In Defence of Michael Bay
8th April 2016

The party was a little more crowded than Jack would have liked, though not yet raucous. Lilting conversations bounced benignly around the room, the din gradually growing louder as the alcohol took effect. He too partook, supping his drink a touch self-consciously, having not yet found a sparring partner to engage in a back and forth with. He glanced around the room covertly, afraid to alert anyone of his anxiety.

“How are things?”

Jack hadn’t noticed the man standing next to him, too wrapped up in his own appearance, and was now briefly lost for words.

“I’m Mark,” the man offered, though his information, including his name, interests, sexual preference and relationship status had already loaded up in Jack’s HUD.

“Jack, nice to meet you,” Jack spotted the flickering implant situated behind Mark’s iris as their eyes met, indicating that Mark already knew his details too, the etiquette of introductions now just a formality. “So how do you know Cynthia?” he inquired, his HUD now showing the network of mutual friends Mark shared with Cynthia — it seemed they worked together at the cinema.

“We work together at the cinema,” Mark revealed, playing along.

“Oh cool,” Jack smiled, “how do you like it there?”

Mark shrugged, “It’s a job, you know how it is…”

Jack afforded an understanding hum as silence threatened to extinguish the dialogue, “Have you seen anything good lately?” he endeavoured, warding it off.

“Well I actually watched the new Michael Bay film last night.”

The IMDB page instantly sparked up in Jack’s HUD, listing the cast and crew involved in the film as well as some reviews and interesting facts, among them that it was Bay’s 40th film, “Wow, I heard somewhere that it was his 40th film.”

“Yeah who would have thought? I can’t believe people were so wrong about him — I mean, it wasn’t until Transformers 14: Dark of the Moon Part III: The Curse of LeBouef that people really acknowledged him as a true visionary.”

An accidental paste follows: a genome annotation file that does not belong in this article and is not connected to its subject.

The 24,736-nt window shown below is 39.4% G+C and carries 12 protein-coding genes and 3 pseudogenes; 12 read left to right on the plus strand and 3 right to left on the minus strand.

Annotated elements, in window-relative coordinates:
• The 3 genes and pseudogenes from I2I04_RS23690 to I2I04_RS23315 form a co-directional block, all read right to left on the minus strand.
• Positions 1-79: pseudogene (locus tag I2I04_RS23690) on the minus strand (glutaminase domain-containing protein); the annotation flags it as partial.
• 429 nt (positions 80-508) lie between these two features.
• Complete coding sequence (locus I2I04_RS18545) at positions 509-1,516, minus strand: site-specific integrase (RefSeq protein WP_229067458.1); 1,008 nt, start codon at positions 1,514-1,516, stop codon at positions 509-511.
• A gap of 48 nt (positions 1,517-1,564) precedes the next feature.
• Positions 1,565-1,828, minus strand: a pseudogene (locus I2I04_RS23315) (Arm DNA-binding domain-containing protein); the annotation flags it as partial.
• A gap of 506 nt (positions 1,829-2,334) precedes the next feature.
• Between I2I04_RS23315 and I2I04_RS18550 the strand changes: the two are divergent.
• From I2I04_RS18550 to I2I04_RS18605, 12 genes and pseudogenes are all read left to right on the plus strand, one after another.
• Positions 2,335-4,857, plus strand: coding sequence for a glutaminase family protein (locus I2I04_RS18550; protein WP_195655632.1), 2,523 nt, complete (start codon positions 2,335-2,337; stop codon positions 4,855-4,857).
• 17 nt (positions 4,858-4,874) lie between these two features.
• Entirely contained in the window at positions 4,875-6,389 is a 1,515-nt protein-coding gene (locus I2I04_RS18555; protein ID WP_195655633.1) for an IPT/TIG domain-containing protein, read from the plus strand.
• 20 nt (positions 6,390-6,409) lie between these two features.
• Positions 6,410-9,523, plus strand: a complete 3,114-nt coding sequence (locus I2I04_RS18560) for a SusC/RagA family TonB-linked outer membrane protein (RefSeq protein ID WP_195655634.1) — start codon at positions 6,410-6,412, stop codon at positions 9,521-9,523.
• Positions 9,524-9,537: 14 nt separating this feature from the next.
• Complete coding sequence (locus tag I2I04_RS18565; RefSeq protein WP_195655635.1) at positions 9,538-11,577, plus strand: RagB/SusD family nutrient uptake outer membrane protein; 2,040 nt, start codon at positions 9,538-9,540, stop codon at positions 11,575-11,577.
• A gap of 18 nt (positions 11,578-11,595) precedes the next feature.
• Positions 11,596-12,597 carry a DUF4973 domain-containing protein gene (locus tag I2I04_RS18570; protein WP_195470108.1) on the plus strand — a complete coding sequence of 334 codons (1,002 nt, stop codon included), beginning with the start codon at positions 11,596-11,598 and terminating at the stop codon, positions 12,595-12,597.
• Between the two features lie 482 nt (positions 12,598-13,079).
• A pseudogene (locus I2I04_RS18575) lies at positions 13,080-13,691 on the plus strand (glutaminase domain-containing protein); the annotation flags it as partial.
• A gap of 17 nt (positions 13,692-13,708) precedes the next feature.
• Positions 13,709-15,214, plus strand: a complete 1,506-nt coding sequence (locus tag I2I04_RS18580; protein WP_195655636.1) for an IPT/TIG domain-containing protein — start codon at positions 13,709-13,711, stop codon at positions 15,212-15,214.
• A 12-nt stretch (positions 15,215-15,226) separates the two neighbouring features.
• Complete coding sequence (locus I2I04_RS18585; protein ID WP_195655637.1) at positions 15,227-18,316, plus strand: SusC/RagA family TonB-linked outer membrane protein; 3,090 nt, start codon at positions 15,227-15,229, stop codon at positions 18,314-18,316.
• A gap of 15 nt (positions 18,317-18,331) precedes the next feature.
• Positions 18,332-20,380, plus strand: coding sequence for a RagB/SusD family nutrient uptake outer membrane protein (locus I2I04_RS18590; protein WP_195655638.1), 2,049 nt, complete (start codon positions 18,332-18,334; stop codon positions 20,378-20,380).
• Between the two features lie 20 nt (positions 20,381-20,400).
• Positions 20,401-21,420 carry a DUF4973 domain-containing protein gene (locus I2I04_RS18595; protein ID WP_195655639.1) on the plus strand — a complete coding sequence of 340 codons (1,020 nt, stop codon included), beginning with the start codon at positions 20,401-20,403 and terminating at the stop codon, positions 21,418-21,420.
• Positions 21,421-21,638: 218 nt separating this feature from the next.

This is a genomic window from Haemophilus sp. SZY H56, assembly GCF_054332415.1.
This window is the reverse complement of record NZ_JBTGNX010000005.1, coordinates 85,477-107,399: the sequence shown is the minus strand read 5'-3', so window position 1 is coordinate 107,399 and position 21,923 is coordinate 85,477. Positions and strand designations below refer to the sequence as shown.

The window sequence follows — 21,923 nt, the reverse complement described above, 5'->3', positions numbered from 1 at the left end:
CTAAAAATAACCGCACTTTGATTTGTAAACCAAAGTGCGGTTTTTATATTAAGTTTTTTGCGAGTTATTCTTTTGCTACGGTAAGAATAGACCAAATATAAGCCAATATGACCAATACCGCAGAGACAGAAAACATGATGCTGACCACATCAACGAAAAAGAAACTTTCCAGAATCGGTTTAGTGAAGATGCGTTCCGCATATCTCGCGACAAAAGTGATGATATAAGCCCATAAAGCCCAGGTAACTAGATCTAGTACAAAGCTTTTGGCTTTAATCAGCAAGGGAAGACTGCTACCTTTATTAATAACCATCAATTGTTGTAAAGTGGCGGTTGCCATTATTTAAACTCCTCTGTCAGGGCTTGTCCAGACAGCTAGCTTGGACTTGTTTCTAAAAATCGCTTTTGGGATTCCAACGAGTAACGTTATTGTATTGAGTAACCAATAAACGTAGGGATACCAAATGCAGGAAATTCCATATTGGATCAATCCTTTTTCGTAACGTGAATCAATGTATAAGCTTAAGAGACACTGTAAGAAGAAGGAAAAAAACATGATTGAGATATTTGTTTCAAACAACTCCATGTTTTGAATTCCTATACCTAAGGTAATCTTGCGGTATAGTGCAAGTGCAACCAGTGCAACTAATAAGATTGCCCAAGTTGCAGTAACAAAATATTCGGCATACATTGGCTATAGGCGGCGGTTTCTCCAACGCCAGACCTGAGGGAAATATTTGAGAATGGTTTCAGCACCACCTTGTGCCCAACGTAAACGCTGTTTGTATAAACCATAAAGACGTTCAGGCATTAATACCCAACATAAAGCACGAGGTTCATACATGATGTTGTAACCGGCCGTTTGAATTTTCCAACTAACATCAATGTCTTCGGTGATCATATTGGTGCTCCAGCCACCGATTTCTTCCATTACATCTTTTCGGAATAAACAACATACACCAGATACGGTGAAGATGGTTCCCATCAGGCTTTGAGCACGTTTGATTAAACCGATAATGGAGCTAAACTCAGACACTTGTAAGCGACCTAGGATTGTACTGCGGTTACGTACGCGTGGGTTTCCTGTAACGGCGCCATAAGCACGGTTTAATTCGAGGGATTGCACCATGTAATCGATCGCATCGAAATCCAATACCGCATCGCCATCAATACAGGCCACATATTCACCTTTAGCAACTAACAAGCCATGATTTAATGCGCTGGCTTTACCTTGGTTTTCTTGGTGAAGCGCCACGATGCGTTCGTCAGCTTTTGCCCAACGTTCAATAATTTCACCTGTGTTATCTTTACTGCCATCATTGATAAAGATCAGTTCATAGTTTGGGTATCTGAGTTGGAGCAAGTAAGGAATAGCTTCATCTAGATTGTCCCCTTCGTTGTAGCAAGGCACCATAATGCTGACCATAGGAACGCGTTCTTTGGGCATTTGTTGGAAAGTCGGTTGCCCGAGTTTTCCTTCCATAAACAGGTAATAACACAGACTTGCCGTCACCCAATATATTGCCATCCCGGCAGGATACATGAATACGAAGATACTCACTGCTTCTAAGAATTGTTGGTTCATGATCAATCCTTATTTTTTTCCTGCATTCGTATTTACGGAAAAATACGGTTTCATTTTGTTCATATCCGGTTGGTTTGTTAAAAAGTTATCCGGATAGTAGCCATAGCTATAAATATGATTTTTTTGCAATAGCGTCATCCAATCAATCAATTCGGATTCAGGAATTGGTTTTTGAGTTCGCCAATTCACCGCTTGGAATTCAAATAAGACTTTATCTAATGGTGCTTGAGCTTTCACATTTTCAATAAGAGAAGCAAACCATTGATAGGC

“Yeah, It’s still hard to believe how prophetic he was. If only we’d listened…” A brief lull in the dialogue stood as a memorial for collective regrets. Jack foiled the silence once again, “So what did you think of his new one?”

Mark’s immediate grin said it all; “Three words: A. Maze. Ing. This is like his tenth genuine classic in a row — long may the Michael Bayssance continue…”

Jack laughed, though he’d already seen the term used in one of the reviews now scrolling through his HUD.

“It’s a real mood piece”, Mark continued emphatically, “and the effects are exquisite. I mean, sometimes I find 5D distracting but in this case it puts you right there in the action. Above all it really speaks to the issues of our generation.”

“Oh yeah?” Jack intoned agreeably — having already skimmed through the entire plot synopsis he was now half-reading a critique suspiciously similar to Mark’s.

“Yeah, like all his other films it really foreshadows where we’re going as a culture, like how we’re overly reliant on technology and its implications for the future, but it’s all really subtly wrapped up in this amazing drama. It’s so, so  clever. I mean these are important issues right now — what — with how quickly our world is changing?”

Jack made a solemn inhaling sound indicating the gravity of the situation, a video of a kitten eating an ice-cream now playing in his HUD, “It’s a brave new world.”

Mark tutted accordingly, “So — How do you know Cynthia?”